However, in some cases a furlough day could make things worse. For example, the fire department is currently logging an enormous number of overtime hours. Chief Kent Hulett cut deep into his overtime budget this year, and he said that furloughs could have an effect on that overtime.

Another idea to save money was to ask the employees to forgo their raises this year. Anderson said that those she heard from on the topic were willing to consider it, but they wanted their raises back in a coming year. In other words, no raise in 2010-11 could equate to a double raise in 2011-12. Anderson said there was no way the city could promise that, because there is no way of knowing how long it will take for the city to recover from the money crunch they are experiencing now.

In the end the council agreed that altering the health plan was the best option. Between now and Tuesday night, all four unions that represent city workers will be contacted and proposals will be made.

Alderman Jeff Hoinacki said that all the options the city has discussed need to be shared with the unions so they can decide which is best for their employees. He said this didn't have to be a unified decision; one group may go with one option and another go a different route altogether.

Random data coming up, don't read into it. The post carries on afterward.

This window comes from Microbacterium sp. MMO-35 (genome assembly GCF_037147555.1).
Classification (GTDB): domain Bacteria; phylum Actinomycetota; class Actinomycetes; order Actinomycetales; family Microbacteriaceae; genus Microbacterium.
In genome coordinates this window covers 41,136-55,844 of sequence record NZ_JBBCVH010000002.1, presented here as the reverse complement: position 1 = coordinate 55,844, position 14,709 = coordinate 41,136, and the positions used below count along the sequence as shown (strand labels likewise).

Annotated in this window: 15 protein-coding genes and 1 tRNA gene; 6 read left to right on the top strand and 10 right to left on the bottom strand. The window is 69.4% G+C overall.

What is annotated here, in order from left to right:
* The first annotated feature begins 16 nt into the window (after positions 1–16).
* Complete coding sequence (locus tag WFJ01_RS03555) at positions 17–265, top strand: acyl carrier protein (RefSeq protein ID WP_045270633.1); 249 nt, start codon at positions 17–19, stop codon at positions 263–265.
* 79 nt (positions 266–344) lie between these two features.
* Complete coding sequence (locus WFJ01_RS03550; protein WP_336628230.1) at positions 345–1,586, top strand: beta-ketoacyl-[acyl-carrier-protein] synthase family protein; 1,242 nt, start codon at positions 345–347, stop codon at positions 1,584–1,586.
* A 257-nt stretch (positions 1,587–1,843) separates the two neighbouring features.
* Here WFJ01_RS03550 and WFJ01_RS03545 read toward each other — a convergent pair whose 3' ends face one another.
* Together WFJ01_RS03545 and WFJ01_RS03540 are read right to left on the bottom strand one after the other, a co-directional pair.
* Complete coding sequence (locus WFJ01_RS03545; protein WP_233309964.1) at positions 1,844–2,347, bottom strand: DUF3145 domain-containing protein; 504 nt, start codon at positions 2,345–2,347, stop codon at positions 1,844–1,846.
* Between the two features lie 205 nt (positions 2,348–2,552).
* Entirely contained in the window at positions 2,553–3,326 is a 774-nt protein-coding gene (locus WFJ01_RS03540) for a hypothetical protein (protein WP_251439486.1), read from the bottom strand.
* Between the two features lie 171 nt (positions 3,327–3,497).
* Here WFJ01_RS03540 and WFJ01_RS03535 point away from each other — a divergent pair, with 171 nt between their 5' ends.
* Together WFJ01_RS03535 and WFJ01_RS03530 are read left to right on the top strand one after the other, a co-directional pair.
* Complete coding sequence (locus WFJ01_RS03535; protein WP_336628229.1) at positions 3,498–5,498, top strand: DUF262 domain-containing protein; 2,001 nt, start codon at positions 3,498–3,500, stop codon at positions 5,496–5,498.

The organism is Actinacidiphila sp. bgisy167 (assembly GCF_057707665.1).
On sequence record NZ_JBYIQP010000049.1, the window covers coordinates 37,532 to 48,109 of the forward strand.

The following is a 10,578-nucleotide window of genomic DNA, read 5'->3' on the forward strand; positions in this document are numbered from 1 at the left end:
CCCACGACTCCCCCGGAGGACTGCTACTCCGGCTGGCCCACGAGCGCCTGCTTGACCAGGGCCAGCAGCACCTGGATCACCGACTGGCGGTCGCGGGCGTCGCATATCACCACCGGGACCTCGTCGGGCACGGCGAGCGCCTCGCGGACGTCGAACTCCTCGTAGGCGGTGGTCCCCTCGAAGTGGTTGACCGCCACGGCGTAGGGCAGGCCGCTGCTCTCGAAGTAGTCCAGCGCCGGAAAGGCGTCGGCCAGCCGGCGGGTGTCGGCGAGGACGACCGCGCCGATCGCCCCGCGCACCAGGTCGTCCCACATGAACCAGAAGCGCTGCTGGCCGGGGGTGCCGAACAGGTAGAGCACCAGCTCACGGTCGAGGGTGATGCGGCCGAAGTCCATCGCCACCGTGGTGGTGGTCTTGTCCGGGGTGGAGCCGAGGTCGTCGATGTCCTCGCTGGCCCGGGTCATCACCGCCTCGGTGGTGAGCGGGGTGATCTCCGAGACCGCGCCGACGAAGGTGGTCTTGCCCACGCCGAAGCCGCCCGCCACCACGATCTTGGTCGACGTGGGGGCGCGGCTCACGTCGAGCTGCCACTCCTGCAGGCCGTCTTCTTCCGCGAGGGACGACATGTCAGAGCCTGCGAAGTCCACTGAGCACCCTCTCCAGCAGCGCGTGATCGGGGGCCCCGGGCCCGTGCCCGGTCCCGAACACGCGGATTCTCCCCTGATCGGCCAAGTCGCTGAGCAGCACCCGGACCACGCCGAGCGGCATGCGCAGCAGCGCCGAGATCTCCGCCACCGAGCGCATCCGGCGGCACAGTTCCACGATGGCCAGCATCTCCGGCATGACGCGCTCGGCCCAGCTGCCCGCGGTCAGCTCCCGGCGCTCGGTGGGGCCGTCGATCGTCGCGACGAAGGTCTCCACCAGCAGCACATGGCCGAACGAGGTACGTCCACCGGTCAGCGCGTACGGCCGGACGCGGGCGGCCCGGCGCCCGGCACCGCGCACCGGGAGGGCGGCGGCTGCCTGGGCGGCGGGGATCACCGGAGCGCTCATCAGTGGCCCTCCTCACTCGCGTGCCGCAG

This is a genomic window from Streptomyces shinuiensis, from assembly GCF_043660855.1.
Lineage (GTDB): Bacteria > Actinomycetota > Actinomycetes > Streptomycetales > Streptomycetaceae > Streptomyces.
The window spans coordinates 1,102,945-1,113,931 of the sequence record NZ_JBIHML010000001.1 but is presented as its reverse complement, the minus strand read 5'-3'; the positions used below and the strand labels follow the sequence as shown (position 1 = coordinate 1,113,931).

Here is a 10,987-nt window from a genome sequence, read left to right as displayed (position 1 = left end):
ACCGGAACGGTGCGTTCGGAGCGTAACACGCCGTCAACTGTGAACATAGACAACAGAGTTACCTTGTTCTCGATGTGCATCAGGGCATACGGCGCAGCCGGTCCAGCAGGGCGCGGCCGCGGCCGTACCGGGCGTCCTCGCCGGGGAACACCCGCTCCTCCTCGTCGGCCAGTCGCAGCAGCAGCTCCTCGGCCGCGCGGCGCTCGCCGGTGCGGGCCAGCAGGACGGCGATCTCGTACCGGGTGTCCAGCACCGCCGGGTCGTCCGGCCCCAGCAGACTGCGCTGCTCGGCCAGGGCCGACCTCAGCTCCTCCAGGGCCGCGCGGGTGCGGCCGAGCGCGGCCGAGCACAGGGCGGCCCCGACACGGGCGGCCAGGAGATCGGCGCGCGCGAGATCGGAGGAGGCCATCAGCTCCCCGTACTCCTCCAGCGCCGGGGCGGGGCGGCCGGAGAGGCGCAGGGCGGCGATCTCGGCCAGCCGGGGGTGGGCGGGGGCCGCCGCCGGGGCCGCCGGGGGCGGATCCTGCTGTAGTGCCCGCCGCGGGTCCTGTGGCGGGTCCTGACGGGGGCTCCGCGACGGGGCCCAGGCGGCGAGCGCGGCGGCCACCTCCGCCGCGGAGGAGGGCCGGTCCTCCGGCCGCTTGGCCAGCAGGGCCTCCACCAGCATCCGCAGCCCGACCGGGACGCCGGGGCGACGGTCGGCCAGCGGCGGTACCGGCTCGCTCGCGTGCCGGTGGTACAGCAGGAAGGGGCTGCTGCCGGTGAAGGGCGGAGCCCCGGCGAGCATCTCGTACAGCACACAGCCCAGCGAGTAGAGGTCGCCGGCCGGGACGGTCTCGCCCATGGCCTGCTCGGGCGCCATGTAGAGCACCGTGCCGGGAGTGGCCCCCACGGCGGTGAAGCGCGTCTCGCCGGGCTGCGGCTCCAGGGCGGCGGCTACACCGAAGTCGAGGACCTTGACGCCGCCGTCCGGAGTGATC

How the deficit went from $635,000 to only $83,000

The $83,000 was the tail end of the big problem. At the Saturday meeting and again on Thursday night, there was a lot of cutting of expenses and moving of money involved to knock the deficit down to that amount.

On Saturday the council spent hours going through each department budget and trimming fat out of expenses. They started with looking at miscellaneous expenditures such as supplies, dues and subscriptions, trainings and such, then moved on to some bigger ticket items like reducing funding for sidewalk repairs and streetlights.

They also talked about eliminating some part-time clerical staff and doing away with funding to Main Street Lincoln and regional planning.

Money for derelict structure demolition went to the wayside as did funding for a citywide cleanup project.

In the end the part-time clerical position in City Hall was saved, and Main Street was awarded a reduced amount, as was regional planning.

Main Street had requested $15,000, plus $2,500 for the Christmas parade. Thursday night it was decided that the city would make a one-time contribution of $12,500 to the organization. Snyder commented that if they wanted to set the $2,500 aside for the parade, they could, but if they needed it for daily running of the office, that would be at their discretion.

The city's contribution to regional planning was raised last year from $15,000 to $17,500. For the 2010-11 year the city will cut that amount back to the original $15,000 figure.

By the end of the Saturday meeting, the council had knocked the net deficit down to the $400,000 range.

Renewal of the general obligation bond knocks off another $193,000